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Review #37: Dear Mrs Naidu

28 October 2015
Posted in: Books, Media | No Comments

52 reviews of 2015What does a studious little 12-year-old have in common with a well-known freedom fighter and the first woman governor of an Indian state? Little, it seems, apart from their name—Sarojini. But as young Sarojini starts writing letters to the long dead late, let’s just say ‘historical’, Sarojini Naidu, we find that this is a fairly well-matched pair. Read this hilarious and inspiring story to find out what happens when children stand up for their rights.

Through her letters, Sarojini alternately regales and informs us of what happens when she discovers the Right to Education Act. From using it to try to get a seat at [her best friend] Amir’s posh school, to demanding that Ambedkar Government School [where she goes] itself be fixed, she finds that having rights and getting them are very different things. Simultaneously reading a biography of Sarojini Naidu, the younger Sarojini finds inspiration from the older Sarojini’s life, which gives her the courage to ask for what she should have.

Read the full review



Week #50: Slightly Burnt in the media

15 December 2014
Posted in: Books, Media, Writing | 5 Comments

52 weeks of reading and writing
Slightly BurntSlightly Burnt has been getting more media attention than any of my earlier books. Truth be told, this is mostly because it happens to address issues that are being talked about around the country right now. It’s also thanks to the definite strides young adult literature has been making in India over the years, with publishers and authors stepping out of their comfort zones. (Off topic: The five best YA novels I’ve read in 2014.)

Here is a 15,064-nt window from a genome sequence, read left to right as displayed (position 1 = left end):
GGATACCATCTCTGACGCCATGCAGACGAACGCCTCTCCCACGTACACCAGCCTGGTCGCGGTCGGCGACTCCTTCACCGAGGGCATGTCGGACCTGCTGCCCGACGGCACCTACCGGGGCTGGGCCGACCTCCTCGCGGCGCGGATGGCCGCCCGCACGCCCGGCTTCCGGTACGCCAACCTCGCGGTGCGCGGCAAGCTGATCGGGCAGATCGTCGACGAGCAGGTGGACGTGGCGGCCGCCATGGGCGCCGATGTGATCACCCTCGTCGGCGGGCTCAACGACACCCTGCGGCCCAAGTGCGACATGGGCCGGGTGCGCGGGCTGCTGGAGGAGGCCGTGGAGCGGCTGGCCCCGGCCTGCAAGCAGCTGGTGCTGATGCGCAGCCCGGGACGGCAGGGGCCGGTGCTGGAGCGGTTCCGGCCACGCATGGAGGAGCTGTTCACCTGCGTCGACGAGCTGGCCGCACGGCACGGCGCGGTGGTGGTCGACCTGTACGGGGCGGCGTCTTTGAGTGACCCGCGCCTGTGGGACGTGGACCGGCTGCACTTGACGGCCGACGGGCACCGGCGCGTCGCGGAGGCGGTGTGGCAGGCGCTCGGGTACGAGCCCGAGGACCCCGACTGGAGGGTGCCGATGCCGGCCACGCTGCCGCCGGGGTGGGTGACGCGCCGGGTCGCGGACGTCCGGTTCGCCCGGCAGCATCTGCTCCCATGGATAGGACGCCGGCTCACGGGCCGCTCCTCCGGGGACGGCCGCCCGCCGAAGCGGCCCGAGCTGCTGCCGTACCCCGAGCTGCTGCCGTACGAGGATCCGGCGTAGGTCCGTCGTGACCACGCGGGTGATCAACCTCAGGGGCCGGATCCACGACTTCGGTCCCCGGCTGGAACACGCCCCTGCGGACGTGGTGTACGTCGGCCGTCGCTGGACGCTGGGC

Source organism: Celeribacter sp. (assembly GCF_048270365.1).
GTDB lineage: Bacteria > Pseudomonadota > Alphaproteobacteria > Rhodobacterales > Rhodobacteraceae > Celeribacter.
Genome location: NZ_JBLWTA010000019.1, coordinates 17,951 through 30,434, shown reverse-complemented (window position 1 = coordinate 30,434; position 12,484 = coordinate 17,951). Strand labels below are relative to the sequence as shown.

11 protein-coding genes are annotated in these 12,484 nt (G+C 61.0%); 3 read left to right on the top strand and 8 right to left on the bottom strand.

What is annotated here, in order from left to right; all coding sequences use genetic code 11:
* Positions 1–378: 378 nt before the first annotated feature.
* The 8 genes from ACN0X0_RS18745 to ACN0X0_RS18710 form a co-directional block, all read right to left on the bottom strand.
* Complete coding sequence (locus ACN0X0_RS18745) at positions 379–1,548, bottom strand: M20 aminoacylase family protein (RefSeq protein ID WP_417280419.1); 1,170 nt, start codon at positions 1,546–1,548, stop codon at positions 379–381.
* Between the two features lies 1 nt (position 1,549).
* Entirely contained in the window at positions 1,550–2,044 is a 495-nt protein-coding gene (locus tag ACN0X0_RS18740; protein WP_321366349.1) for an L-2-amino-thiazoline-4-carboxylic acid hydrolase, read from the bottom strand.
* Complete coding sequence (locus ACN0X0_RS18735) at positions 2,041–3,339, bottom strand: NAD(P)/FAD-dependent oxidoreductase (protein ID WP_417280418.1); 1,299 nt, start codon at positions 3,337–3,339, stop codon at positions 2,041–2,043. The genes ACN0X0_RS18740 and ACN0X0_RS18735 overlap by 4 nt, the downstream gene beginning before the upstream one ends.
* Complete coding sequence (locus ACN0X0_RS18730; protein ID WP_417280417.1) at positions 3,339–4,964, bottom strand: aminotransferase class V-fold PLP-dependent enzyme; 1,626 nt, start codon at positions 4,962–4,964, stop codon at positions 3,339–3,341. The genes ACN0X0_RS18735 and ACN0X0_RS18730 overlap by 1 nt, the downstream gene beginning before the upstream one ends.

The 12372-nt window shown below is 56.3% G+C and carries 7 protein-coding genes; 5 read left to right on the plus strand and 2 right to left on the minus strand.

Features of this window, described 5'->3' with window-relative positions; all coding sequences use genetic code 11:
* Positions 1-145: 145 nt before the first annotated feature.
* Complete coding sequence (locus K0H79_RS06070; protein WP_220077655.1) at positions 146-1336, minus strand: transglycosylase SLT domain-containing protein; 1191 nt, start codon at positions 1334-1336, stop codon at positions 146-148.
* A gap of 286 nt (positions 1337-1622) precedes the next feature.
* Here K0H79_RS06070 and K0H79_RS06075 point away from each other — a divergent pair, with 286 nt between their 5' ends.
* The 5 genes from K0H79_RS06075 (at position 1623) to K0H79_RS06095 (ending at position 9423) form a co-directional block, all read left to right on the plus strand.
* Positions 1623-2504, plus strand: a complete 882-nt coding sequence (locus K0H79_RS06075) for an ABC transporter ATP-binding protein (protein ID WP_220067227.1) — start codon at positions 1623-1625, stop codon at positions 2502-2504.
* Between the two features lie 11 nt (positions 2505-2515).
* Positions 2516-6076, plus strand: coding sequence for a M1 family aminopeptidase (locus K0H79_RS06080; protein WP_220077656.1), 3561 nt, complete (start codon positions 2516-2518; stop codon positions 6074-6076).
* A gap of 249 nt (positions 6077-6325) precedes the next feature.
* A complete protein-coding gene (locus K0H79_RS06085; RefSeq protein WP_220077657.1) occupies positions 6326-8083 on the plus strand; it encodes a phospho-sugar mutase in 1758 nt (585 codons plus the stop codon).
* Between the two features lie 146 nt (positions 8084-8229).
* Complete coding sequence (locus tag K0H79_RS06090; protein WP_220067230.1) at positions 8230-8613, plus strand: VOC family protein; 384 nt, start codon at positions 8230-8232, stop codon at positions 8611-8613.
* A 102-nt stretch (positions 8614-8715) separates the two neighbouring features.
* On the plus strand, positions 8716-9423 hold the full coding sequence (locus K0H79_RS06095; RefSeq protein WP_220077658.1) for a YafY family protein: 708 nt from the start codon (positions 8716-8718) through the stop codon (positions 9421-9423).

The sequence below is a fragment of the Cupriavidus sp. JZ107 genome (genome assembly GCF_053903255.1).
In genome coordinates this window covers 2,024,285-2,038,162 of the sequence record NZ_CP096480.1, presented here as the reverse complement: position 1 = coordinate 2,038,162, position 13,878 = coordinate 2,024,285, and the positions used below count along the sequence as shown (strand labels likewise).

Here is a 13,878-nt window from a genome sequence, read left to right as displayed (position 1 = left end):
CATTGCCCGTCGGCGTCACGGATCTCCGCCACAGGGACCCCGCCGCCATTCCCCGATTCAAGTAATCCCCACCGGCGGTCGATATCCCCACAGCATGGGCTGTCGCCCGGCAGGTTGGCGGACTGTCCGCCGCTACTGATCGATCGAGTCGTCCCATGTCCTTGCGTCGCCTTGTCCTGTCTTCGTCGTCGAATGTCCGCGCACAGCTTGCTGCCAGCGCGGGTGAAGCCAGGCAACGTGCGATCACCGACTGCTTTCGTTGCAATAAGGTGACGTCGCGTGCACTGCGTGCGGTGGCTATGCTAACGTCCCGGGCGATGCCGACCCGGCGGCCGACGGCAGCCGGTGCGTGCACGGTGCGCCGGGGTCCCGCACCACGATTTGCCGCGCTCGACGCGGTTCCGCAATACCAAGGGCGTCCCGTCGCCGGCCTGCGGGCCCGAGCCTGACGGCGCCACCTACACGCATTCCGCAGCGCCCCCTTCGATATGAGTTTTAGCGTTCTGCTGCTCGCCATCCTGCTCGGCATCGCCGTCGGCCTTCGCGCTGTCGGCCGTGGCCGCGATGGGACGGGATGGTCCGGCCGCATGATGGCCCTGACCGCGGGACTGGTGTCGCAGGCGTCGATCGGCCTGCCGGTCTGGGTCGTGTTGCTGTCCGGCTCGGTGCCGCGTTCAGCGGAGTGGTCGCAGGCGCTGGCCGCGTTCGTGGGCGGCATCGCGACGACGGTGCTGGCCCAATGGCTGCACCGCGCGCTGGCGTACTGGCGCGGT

Back to Slightly Burnt, the reviews are mostly positive, though not everyone likes everything. That said, the reviews I value most are those that come from the target audience. A (satisfied) young reader wrote to me today, saying:

The book… shows us something that is thought of as abnormal in a way that is very relatable…. My favourite character is Vikram. This is because his personality is a lot like mine…. I can also relate to Komal, because I also like to cook. So if I think about it, it shows us how to relate to people, no matter what they are.

color_danceProfessional reviewers are (usually) paid to read and have an opinion on your book, which can end up somewhat messy at times. Which is why I’m flattered, and frankly delighted, to have more or less managed to please most people. Some of the reviews are on personal blogs and again, much appreciate that readers have taken the trouble. Here are some reviews that appeared in the media and in blogs:

A couple of excerpts have appeared as well:

An interview was published here:

If you have anything to say about Slightly Burnt, drop me a mail or add it to the comments.



Satin reviewed by Ink Scrawl

28 December 2011
Posted in: Books, Media, Writing | No Comments

Satin’s world is a world very like ours in many ways and yet unlike ours. The world is full of technology and Dhar clearly channels her inner geek when she details the technological marvels of this world: the ‘Infonet’, computers, touchscreen tablets, the comm handsets and especially the wonderful machinery and technology that Yavi, Fahe, and Keas encounter in their quest.
(Read the rest at Ink Scrawl)

Mandar Talvekar reviews Satin: A Stitch in Time on his blog Ink Scrawl in great detail and depth.



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